Monday, 7 January 2013

Season's first

As an esteemed life comes to an end another begins. Queen Aria the 6th, the oldest cow at Llanevan, made the final trip to Alton Towers today. Although she had been chewing at the cud to go for some time, it was still a wholly emotional send off. After she had finished her last supper of wild garlic on toast washed down with a glug of Campari and gin, she took one last wander of the meadows that had been her home as a calf, a maiden and an old slugger. The cattle herd had formed a guard of honour either side of the tailboard to the trailer and the Queen stoically shook hooves as she boarded.
“Be good in my absence, my girls,” she bid and threw a bouquet of meadow grass which, touchingly, her daughter, The Weiss, caught.
“Bye, bye mummy,” The Weiss said and the other cows led her to The Suspicious Finger to get well and truly kazamed at the wake.
Queen Aria the 6th had been uplifted before her departure with the news that her carcass would be going to the celebrated Barrica tapas bar in Goodge Street, London. She’d always shown a touch of Catalan flair and so I thought it was fitting that that is where she should end up.
“I’ve never been to London,” she revealed to James Johnston.
“You have got the grand tour now sweet teats. Above and below ground.” He’s good with words is our James.
Recently I have had a surge of interest from the chefs for meat at the other end of the spectrum. They are keen to get their hands of some really good veal. Some pink bovine infantile meat that would make Zeus put down his thunderbolt and pick up his fork. But it’s something that I, perhaps hypocritically, shy away from. In culinary terms I don’t see the fad. Why eat young beef when you can have the tip top downright funkadelic punk of a rump from Queen Aria? The kind of meat that has been hocked around the meadows for generations soaking up over a decade of flavour and when it is brought to your plate you hear God take his own son’s name in vain? I guess I am getting soft in my simple age, but when a calf is born it is the personification of innocence. Pink wet nose, moon marble eyes, ears erect in instinct sat atop a fluffy white face. Awwwwwussies. They don’t know any better, huh? They are young and free and socialist straight from the womb. Who would want to put a cap in that ass? Not I. Not James Johnston. And he is the boss.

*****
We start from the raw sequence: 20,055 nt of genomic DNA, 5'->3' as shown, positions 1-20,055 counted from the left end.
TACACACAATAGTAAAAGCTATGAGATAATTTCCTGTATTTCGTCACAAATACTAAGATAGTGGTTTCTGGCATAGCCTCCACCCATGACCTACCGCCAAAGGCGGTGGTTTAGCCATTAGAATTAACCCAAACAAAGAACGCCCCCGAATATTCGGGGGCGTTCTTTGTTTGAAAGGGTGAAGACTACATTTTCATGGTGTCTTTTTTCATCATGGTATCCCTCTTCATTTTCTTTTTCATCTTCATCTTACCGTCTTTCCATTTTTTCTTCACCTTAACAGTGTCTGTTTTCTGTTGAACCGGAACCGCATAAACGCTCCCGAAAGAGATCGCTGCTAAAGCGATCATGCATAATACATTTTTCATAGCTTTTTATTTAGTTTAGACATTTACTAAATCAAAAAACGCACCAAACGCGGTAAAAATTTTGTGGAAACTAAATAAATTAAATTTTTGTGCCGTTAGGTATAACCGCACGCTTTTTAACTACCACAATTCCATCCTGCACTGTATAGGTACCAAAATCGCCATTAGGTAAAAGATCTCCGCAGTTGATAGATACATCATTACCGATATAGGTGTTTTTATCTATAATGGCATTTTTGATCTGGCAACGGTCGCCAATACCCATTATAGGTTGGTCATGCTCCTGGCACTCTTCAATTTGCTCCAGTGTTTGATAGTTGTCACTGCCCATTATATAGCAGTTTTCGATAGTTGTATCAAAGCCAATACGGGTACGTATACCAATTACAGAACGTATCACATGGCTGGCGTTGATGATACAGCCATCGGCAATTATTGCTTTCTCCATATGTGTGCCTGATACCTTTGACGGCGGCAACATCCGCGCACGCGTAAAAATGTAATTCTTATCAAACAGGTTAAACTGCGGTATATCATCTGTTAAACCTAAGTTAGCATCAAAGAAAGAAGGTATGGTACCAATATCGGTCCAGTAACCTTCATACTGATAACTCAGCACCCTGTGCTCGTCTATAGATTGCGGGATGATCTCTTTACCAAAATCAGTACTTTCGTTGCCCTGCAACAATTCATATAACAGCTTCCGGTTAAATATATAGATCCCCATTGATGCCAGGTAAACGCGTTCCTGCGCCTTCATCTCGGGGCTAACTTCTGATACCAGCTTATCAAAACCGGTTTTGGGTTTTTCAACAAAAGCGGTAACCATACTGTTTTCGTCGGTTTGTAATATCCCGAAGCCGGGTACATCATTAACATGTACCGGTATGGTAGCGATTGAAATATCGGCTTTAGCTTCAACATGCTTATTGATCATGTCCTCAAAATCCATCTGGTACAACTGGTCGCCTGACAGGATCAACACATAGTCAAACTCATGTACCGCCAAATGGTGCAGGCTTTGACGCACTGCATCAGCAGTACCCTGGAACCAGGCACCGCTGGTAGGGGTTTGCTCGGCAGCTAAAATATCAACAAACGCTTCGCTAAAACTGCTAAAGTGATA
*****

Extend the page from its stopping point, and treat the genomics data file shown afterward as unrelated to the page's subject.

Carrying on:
Hypothetically, three months would be the exact time to sharpen the knife on the little munchkin. At this point they have been bolstered by mother’s milk and are two months down the grazing line sweetened by the tiny grass seeds made flush by the spring and early summer sun. Blimey, that does sound good.....
No. Never. Let them play, let them gambol, let them listen to Justin Bieber for God’s sake, we had New Kids on the Block and no one killed us for that. Did they? My policy is that a cow has to kick me at least four times before it is considered for slaughter. By this time the rose tinted veal specs are off. (Just for the record Queen Aria the 6th never kicked me, but she had some acutely savage put downs). Cattle should grow big and ugly and impetuous before they get a pass to Alton Towers, then at least they have lived some of the precious life that only they will experience. A cow should munch through at least three summer’s grazing. In my opinion that is long enough for them to discover Pink Floyd’s Dark side of the Moon and once they have achieved that they are ready for the afterlife. Plus, of course, they have laid down some serious flavour into the muscle. A chef friend’s signature dish is to braise a calf in its mother’s milk. Apparently it tastes like heaven, but I wouldn’t touch it no matter how damn umptuous it tastes. It’s like drowning a puppy in slush. Raspberry flavour.
When I returned from Alton Towers today I discovered that UK 721284 400081 had given birth to a startled baby heifer. She has named her Smashie Backlift in honour of the finest West Indian batsman to play the game of cricket. To see a new calf raise itself off the ground and take its first tentative steps under the influence of instinct towards the tit is as rewarding as finding a fiver under the sideboard.
So in the next few days after Smashie Backlift has come to terms with the revolving ball that she has been brought into, I will impress on her that she has a long life ahead. And who knows, if she doesn’t kick me, she may well live forever. Well at least until she’s fourteen.

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